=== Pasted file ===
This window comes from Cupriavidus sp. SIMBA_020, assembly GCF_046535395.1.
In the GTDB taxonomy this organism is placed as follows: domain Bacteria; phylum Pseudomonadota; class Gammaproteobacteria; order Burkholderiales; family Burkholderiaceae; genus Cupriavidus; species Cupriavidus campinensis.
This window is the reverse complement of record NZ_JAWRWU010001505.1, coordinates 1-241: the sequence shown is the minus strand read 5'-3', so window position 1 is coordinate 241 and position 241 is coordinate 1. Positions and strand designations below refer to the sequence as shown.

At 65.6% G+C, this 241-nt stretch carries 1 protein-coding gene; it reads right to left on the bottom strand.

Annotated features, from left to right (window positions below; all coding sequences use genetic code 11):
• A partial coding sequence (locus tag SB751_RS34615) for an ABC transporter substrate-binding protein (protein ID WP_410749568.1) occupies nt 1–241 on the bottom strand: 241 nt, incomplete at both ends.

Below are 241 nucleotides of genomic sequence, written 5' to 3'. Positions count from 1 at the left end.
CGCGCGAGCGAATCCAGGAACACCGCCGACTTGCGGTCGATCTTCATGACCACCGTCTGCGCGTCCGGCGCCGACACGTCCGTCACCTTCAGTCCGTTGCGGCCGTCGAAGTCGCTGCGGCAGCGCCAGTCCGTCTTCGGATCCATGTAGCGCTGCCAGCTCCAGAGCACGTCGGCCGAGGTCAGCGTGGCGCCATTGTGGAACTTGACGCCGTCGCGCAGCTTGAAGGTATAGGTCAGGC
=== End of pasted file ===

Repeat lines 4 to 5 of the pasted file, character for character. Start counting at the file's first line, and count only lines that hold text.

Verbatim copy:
At 65.6% G+C, this 241-nt stretch carries 1 protein-coding gene; it reads right to left on the bottom strand.

Annotated features, from left to right (window positions below; all coding sequences use genetic code 11):